Darlie O Koshy | Katie greenyer
The North India Section of the Textile Institute (NISTI), established in 1989, has the largest number of Textile Institute members in the country. Its organic growth has been fueled by regular professional activities engaging both members and outsiders. The Textile Institute (TI) is a professional body for people and organizations working in the associated textile, clothing and footwear industries around the world. For more than 110 years, the institute has brought together professionals from all over the world for an exchange of ideas and a social community fostering friendship between members. President NISTI Darlie O Koshy, Chairman of TI (United Kingdom) Katie greenyer and CEO of TI (UK) Stephanie Dick talk to Richa bansal on the context in which the 33rd founding day of NISTI is observed today.
This 33rd foundation day takes place against the backdrop of a Black Swan event. What program is NISTI likely to set itself to help the besieged textile industry mitigate the losses of businesses and their people?
Koshy: The textile industry in India is centered around thousands of handlooms and looms and several hundred MSMEs and micro-enterprises in the downstream garment sector. The COVID-19 pandemic has undoubtedly caused humanity an unprecedented health crisis that is deadly by its scope and the destruction of lives and livelihoods in the area. On the one hand, there is a contraction in demand while on the other hand there is a serious labor shortage in the cities due to the exodus of migrant workers. The silver liners are: the push on diversification through MMF and technical textiles, and the push on the manufacture of PPE kits and related medical products.
It’s no wonder now that India has taken a leap forward to become the second largest manufacturer of PPE kits in no time, showing that necessity is the mother of invention and scarcity is the mother. innovation. There is also a surge in the production of home wear, informal home wear, athletics and performance wear in the recent past. This gives the motivation to show the world the great resilience of the Indian textile industry.
Notably, exports are showing positive growth, but supply chains are still disrupted and the large-scale closures and closures of retail stores and malls in many parts of the world have been a major disappointment. India, while handling the first wave of COVID well enough, was heavily affected in one way or another during the second wave of destruction.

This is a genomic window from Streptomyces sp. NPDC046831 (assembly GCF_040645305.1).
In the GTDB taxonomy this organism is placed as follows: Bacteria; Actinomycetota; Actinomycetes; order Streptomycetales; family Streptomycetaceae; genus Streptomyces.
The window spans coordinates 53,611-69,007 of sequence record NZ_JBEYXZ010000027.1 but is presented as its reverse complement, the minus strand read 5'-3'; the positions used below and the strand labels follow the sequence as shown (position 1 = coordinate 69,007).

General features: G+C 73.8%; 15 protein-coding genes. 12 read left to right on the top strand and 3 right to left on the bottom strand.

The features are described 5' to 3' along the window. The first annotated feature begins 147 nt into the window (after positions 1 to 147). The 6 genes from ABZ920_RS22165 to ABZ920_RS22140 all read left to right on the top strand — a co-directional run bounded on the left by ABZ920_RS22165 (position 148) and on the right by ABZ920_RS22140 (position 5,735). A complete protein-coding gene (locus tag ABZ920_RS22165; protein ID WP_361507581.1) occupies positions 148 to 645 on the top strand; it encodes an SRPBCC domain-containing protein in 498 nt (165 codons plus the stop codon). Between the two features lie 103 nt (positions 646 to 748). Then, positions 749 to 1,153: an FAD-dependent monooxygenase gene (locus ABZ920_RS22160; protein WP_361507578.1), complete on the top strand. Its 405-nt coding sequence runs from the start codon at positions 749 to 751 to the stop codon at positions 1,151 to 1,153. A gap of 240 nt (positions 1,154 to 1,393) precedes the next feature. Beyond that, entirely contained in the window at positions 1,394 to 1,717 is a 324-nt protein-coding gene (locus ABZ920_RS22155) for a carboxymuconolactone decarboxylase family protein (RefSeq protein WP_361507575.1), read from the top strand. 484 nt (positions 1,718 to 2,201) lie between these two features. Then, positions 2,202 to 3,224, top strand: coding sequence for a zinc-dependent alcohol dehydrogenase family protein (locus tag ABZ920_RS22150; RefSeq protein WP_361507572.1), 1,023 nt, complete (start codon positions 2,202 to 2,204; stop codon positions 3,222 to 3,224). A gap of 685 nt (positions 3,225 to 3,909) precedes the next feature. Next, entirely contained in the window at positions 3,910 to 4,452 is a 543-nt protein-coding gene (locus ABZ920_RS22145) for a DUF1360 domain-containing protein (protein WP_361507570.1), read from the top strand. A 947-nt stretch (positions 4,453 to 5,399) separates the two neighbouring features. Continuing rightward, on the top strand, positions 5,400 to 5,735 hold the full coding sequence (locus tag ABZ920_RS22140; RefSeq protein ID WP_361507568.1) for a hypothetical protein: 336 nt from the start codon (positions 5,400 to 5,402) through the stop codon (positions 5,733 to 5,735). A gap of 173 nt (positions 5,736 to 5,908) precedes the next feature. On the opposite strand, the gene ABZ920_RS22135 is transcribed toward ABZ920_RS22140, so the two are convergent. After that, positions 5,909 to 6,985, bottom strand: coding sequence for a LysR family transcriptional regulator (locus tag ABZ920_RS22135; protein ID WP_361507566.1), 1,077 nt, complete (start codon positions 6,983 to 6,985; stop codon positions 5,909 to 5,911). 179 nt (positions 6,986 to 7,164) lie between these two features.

Indian textile industry has proven the strength of excellent human resources and technical and creative professionals with over 100 textile institutes and over 500 fashion related departments in universities and other professional colleges.
Now is the time to bring more positivity to go from a “sunset” approach to a “sunny” approach. NISTI will attempt to generate and work for more positivity by reaching out to industry stakeholders to strengthen textile clusters and to improve productivity and universities and research organizations to focus on sustainable practices and push back against limits and share global best practices.
With the arrival of the “new normal” and the technological transition in industry, it is necessary to focus on requalification and upgrading of skills; and to rapidly develop the skills of cohorts currently in this value chain in the context of the Industrial Revolution 4.0. NISTI would attempt to help the industry achieve excellence in execution. It is necessary to wake up from the sleep of complacency and pride to move the industry towards a futuristic aircraft.
Would NISTI take a closer look at countries that have done worse than others?
Koshy: Studying competitors may not be the right approach. Our competitors in various segments have also suffered as the reports indicate such as Bangladesh, Cambodia, Vietnam etc. China has shown resilience with many innovations by even holding special fairs to sell various health products related to the COVID-19 pandemic which shows that a strong industry response is often the appropriate response, and our industry has also shown intention, as can be seen in the case of PPE kits and related textiles and medical products.
Relatively less developed countries, such as African countries, have now started to adopt advanced technologies. India needs to reach out to many of these regions to work together. India’s human resources are second to none, and at the cutting edge of design and technology, they can regain their leadership position.
WARNING: All views and opinions expressed in this column are solely those of the interviewee and do not reflect the opinion of Fibre2Fashion.com in any way.